Housing association Liverpool Mutual Homes recently completed an innovative new development at Naylorsfield Drive in Liverpool. Partly funded by the Homes and Communities Agency’s 2015/18 Affordable Homes Programme, the £3.5m scheme was delivered by developer Bowsall who worked with Willerby Innovations and Caldwell Construction to build 33 two and three-bedroom modular homes.
The housing association chose off-site construction as a way of speeding up the building process to help meet the high demand for affordable housing in Liverpool.
Built offsite at Willerby Innovations’ factory in Hull, the modules were brought to site by lorry and craned into place, with each property constructed from three separate units; ground floor, first floor and roof.
The properties were constructed using TRADA Q-Mark certified timber modules with a steel ground floor cassette and timber first floor cassette, topped with a modular roofing system and finished with timber-effect weatherboarding and brick slip cladding.
The factory-built homes are more air-tight than those built using traditional construction methods, providing tenants with more energy efficient buildings that are cheaper to heat. Timber has natural insulating properties as air pockets within its cellular structure create a natural barrier to heat and cold.
In addition, the construction methods and materials used helped to ensure excellent sound-proofing, offering a more pleasant living environment for tenants.
Completed in the Spring of 2016, all 33 properties in the Naylorsfield Drive development have been let as “affordable rent” by Liverpool Mutual Homes, showcasing a new way to deliver affordable housing to meet the city’s needs.
The development includes 21 two-bedroom homes and 12 three-bedroom properties. All have south-facing, landscaped gardens and private driveways for parking.
Steve Coffey, chief executive at Liverpool Mutual Homes says;
“This is the first time we have carried out a scheme building homes off-site and the results are tremendous. The quality is second to none as the majority of each home has been built in a controlled indoor environment and not exposed to the wet weather we endured last winter.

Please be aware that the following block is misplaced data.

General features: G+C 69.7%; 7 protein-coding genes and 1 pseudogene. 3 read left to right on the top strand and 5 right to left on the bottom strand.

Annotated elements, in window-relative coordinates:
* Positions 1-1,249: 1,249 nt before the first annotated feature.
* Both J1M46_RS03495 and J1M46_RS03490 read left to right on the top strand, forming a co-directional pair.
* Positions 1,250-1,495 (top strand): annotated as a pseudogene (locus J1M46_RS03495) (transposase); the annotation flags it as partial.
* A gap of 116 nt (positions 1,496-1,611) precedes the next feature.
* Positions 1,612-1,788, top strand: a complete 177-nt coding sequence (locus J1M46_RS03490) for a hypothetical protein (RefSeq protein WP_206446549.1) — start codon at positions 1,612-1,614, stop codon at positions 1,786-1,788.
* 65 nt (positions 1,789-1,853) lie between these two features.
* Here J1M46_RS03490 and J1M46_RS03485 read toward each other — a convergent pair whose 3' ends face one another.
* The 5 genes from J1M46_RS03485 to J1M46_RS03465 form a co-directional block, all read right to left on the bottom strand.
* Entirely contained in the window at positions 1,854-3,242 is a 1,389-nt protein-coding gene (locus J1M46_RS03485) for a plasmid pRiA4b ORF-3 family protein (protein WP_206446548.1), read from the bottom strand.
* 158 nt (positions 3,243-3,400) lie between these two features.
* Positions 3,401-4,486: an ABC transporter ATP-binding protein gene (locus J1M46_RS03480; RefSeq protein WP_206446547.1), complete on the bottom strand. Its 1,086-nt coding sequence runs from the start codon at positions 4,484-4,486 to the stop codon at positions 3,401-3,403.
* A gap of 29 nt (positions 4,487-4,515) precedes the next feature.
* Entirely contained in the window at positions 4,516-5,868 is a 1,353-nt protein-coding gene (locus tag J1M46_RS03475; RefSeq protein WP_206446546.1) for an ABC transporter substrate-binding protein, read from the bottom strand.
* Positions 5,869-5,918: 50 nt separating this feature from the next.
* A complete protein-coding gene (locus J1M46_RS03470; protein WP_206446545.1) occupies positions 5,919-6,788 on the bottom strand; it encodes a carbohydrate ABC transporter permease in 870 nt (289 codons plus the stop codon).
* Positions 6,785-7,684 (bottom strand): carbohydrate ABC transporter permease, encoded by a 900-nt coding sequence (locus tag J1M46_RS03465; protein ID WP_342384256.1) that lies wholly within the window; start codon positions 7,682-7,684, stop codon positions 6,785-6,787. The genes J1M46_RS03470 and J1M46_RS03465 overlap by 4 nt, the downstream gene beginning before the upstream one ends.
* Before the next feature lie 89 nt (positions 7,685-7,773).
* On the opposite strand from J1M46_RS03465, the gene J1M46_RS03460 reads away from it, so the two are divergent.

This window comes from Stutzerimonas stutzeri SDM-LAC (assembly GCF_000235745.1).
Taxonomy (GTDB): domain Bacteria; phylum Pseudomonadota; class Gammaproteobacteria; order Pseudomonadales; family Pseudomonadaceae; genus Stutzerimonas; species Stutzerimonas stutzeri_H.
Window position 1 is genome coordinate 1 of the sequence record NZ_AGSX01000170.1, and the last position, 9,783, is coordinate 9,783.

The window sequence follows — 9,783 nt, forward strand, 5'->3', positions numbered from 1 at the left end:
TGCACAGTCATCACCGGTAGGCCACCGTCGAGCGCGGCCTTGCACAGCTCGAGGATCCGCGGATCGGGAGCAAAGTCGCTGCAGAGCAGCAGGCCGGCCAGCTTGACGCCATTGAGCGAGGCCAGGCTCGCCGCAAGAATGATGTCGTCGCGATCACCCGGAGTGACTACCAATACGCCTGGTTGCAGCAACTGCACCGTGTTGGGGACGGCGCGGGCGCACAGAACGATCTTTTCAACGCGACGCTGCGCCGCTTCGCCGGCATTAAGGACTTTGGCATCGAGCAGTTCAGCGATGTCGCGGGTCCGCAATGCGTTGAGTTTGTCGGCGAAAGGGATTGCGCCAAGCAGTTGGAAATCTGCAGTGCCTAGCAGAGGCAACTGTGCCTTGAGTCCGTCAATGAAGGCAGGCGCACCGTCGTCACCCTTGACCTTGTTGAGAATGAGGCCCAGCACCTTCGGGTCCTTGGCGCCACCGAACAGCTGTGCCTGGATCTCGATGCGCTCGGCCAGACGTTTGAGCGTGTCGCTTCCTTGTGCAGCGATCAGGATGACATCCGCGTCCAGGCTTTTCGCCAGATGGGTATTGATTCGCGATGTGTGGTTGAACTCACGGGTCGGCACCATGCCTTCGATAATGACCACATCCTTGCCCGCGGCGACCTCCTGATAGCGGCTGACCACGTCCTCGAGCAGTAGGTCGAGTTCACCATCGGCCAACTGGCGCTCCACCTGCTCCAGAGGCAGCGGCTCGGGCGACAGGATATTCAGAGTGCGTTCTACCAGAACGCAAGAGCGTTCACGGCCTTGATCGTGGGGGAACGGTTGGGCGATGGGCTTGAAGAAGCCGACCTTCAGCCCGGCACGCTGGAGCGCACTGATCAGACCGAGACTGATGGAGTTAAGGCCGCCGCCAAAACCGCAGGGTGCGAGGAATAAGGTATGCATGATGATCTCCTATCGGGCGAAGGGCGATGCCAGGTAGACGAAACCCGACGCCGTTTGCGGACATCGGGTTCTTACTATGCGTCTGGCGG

“It has great potential, not just for our tenants but also the country as a whole. If this type of construction method can be rolled out on a large scale, we could speed up the entire housing building process significantly.
“Given the national housing shortage, landlords and developers have a duty to look at alternative methods to build homes more efficiently.”
Off-site modular construction methods bring a raft of benefits to housing associations. Time on site is significantly reduced, meaning that homes are completed up to 40% earlier than with traditional construction methods. Tenants can move in faster and housing associations can start generating rent more quickly.
Quality is easier to control as construction is completed under factory conditions, with all units produced to a consistent standard. This means that there are normally fewer post-construction defects or snagging lists to deal with, again reducing costs and time on site. Delays caused by bad weather can also be reduced as most of the construction is completed indoors.
Finally, cost variations are less likely, as the full specification is agreed in advance making changes less common. Further cost savings can be achieved with economies of scale, especially if new homes are commissioned at scale with repetitive house types.